By Chandrama Anderson
E-mail Chandrama Anderson
About this blog: About this blog: I am a LMFT specializing in couples counseling and grief and have lived in Silicon Valley since 1969. I'm the president of Connect2 Marriage Counseling. I worked in high-tech at Apple, Stanford University, and in ... (More)
About this blog: About this blog: I am a LMFT specializing in couples counseling and grief and have lived in Silicon Valley since 1969. I'm the president of Connect2 Marriage Counseling. I worked in high-tech at Apple, Stanford University, and in Silicon Valley for 15 years before becoming a therapist. My background in high-tech is helpful in understanding local couples' dynamics and the pressures of living here. I am a wife, mom, sister, friend, author, and lifelong advocate for causes I believe in (such as marriage equality). My parents are both deceased. My son graduated culinary school and is heading toward a degree in Sociology. I enjoy reading, hiking, water fitness, movies, 49ers and Stanford football, Giants baseball, and riding a tandem bike with my husband. I love the beach and mountains; nature is my place of restoration. In my work with couples, and in this blog, I combine knowledge from many fields to bring you my best ideas, tips, tools and skills, plus book and movie reviews, and musings to help you be your genuine self, find your own voice, and have a happy and healthy relationship. Don't be surprised to hear about brain research and business skills, self-soothing techniques from all walks of life, suggestions and experiments, and anything that lights my passion for couples. (Author and Licensed Marriage and Family Therapist, Calif. Lic # MFC 45204.) (Hide)
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Sue Johnson’s Emotionally Focused Couple Therapy is closely aligned with my training in couples counseling. Sue provides a well-researched theoretical framework to understand the science and art of love and our needs in relationship — Attachment Theory.
John Bowlby first coined the term Attachment Theory as “lasting psychological connectedness between human beings” (Bowlby, 1969, p. 194). Mary Ainsworth created a study called “The Strange Situation” that illustrated and help distinguish the types of attachment bonds between a mother and her child. You can take a look on You Tube. Notice how the baby reacts to mom when she returns to the room. Either a baby is quickly soothed (secure attachment), or a baby turns away (anxious attachment), or a baby completely flops over (so sad, indicating a lack of attachment either through neglect or worse).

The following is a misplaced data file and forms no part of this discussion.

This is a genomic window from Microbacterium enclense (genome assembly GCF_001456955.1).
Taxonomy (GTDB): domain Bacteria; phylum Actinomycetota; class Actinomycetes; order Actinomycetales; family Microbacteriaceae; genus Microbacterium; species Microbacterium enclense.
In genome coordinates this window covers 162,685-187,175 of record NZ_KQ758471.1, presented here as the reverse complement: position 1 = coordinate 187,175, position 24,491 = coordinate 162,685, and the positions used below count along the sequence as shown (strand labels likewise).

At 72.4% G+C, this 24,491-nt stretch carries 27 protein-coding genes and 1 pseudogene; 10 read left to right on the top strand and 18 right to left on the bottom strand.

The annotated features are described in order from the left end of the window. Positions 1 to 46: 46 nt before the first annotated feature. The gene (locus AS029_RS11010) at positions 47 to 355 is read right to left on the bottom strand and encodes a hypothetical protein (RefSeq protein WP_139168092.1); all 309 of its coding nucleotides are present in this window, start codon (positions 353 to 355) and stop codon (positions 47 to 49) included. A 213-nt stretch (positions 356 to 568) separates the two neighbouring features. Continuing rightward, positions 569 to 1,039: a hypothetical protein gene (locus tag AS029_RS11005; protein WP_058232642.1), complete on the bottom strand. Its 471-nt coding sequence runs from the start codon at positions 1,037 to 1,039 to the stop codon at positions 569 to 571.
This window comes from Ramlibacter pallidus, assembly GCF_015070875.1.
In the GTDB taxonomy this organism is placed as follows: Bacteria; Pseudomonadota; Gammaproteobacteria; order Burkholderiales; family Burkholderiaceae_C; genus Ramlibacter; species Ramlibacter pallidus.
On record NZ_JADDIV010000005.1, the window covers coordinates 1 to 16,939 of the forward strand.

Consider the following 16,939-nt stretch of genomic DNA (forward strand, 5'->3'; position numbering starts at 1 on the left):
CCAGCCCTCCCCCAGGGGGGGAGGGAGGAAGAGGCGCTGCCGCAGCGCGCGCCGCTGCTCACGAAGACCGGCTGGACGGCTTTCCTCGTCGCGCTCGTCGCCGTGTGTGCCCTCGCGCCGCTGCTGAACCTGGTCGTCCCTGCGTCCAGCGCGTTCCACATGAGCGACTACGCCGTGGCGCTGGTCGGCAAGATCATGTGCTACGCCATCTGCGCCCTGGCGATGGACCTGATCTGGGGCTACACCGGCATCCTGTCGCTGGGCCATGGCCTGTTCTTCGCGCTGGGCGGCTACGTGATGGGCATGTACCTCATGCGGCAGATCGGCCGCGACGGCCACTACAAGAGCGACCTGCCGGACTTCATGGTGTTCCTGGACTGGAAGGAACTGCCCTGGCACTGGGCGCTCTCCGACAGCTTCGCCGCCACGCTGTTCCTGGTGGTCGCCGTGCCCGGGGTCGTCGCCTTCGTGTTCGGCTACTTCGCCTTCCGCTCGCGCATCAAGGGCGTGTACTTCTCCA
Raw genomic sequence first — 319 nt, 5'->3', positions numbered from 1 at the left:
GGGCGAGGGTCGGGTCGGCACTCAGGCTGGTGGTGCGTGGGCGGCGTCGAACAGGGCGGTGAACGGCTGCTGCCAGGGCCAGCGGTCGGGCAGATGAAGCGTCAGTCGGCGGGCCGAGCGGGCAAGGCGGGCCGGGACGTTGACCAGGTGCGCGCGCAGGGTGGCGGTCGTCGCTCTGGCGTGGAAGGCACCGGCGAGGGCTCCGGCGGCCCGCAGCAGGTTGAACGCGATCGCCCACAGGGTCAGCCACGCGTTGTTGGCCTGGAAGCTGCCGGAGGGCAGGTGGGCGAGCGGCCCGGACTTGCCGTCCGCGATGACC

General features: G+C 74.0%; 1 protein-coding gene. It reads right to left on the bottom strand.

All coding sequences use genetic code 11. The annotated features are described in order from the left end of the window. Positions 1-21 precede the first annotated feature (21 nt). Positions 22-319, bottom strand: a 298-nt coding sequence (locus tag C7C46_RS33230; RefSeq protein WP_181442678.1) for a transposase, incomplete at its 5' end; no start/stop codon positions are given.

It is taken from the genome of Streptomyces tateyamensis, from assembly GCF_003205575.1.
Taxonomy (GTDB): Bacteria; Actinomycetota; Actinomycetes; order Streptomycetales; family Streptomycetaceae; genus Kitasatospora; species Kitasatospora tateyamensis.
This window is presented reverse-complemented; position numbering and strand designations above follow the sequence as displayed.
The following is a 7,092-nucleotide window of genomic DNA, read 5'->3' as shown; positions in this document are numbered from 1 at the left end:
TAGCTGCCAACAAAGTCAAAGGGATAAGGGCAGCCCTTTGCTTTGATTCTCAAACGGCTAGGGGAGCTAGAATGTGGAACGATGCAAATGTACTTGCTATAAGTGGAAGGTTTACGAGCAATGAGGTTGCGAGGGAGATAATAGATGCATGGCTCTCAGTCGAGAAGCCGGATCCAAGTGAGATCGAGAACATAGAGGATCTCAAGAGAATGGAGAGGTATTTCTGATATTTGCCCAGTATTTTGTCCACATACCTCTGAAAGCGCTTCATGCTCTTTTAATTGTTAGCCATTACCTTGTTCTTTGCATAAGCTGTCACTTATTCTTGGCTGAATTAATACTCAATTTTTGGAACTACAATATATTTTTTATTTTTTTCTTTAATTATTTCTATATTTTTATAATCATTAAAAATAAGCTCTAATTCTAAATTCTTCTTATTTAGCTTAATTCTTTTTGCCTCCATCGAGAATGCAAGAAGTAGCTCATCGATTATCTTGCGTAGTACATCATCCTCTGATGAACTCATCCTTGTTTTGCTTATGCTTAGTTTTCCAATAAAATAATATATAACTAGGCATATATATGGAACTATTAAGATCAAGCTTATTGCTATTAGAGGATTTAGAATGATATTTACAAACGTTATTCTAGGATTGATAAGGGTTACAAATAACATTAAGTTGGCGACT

Over the years, a great deal more research has added to this body of knowledge on attachment.
The essential premise that relates to you as a couple is that the “secure bond” you needed as children with your primary caregiver is sought again with your partner. This is an evolutionary, biological drive for connection that affects your brain make-up (neural pathways). Fundamentally: Are you there for me? Do you have my back? Can I count on you?
I like Hold Me Tight because it provides a shared language for partners to:
• name the patterns that are at work between them
• understand what is going on between them at a deeper level
• go beyond “communication” skills to emotional connection
Filled with examples and exercises, Hold Me Tight is a fantastic resource for couples.
My only caution is this: The process is relatively simple; it is not easy, however. I’ve had clients report that they felt badly about themselves because Hold Me Tight made them question themselves: if it’s so simple, why is it actually so hard and exhausting?
Healing your attachment wounds means re-wiring your brain — creating new neural pathways. It takes time, feels unfamiliar along the way, and out of old habits or hurts you may crush the new green shoots before you even know it!
Let me know how it goes.